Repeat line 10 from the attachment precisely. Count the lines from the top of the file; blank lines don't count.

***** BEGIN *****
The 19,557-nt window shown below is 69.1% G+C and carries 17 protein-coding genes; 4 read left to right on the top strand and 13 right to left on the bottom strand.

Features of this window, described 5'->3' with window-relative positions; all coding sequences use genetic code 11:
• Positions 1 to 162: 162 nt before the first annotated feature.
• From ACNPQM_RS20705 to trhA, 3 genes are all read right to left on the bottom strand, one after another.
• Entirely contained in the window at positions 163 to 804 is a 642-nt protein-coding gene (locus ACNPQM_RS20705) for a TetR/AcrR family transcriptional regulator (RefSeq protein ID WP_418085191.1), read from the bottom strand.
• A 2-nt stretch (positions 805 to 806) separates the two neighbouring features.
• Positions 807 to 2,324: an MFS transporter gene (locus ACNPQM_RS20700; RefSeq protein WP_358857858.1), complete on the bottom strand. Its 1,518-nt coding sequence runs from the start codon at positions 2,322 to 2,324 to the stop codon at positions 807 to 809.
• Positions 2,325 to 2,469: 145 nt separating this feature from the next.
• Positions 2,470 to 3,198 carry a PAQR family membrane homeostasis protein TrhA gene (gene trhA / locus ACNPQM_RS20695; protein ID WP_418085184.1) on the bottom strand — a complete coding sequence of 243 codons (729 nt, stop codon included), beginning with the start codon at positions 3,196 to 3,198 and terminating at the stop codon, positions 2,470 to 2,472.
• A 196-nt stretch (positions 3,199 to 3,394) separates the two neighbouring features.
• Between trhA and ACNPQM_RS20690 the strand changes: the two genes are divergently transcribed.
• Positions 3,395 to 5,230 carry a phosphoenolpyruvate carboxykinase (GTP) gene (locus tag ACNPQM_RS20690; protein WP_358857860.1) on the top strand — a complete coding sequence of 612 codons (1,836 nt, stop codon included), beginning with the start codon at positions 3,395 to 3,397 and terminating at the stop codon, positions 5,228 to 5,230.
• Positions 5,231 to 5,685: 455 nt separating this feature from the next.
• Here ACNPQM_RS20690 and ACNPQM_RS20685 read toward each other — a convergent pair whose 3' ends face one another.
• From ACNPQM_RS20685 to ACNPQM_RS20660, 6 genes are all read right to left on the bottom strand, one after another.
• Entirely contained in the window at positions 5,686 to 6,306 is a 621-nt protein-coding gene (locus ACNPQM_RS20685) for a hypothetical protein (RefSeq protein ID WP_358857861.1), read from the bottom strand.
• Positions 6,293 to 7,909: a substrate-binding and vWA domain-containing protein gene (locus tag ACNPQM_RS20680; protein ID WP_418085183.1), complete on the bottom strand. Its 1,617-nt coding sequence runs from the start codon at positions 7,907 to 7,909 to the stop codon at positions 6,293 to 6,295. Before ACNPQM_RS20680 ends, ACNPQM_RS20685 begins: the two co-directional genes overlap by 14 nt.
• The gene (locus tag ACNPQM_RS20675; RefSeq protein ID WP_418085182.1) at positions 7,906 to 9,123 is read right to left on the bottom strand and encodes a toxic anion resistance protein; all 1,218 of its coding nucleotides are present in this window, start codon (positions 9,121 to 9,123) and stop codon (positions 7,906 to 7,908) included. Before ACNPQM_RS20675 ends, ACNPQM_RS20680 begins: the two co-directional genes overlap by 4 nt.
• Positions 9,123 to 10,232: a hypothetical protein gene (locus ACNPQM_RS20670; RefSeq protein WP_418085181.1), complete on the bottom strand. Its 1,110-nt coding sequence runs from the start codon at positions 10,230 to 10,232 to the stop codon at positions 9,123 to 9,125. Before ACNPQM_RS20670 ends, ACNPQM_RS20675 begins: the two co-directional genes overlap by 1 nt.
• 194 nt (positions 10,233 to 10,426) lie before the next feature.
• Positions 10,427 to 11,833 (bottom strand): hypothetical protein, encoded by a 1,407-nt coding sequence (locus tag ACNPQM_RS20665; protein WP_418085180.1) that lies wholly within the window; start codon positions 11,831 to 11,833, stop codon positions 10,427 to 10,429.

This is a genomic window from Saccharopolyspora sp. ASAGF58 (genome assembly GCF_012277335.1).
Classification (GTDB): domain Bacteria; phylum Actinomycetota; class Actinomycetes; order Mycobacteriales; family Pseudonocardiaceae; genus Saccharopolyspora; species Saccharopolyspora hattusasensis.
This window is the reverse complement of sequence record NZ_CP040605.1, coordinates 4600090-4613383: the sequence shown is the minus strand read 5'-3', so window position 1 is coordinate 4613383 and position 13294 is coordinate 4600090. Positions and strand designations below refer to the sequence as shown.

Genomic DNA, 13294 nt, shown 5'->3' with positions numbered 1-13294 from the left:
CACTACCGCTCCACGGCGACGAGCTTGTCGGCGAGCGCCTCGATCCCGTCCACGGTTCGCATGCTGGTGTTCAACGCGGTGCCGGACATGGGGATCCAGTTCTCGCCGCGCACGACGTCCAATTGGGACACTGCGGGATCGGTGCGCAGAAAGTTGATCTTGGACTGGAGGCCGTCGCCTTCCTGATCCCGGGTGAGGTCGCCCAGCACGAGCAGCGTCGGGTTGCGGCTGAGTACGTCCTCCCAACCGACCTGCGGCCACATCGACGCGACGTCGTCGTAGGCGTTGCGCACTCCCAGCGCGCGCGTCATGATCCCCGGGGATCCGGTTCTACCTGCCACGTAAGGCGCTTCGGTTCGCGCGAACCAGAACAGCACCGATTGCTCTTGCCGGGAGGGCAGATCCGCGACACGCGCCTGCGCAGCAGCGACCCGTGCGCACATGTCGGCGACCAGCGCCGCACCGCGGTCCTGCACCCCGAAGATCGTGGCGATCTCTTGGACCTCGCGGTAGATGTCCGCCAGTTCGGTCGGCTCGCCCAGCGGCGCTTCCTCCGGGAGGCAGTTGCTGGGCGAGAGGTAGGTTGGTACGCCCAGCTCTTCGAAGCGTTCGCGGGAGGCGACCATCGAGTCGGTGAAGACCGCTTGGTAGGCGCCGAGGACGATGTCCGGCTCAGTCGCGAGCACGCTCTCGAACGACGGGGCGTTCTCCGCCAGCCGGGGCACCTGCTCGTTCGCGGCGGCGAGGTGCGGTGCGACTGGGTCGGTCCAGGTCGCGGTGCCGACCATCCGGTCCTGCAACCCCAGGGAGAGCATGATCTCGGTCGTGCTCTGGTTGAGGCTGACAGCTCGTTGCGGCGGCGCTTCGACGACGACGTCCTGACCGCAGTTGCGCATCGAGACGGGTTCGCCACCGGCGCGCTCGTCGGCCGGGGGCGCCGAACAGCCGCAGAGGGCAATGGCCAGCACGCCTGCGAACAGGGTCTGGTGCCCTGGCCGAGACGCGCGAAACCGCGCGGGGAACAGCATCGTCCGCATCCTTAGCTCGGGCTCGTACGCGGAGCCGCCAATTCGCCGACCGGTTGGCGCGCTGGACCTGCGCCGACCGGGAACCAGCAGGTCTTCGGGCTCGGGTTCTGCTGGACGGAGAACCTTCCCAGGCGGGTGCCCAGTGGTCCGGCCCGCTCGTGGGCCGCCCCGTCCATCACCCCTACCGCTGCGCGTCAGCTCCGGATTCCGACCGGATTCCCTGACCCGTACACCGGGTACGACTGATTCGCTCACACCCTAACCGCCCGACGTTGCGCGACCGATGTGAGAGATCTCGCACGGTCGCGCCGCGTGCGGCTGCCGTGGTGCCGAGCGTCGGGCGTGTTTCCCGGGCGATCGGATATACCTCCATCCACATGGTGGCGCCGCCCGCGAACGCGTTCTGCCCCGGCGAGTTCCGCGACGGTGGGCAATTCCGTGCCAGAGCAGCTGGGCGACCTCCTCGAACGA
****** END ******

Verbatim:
• A 196-nt stretch (positions 3,199 to 3,394) separates the two neighbouring features.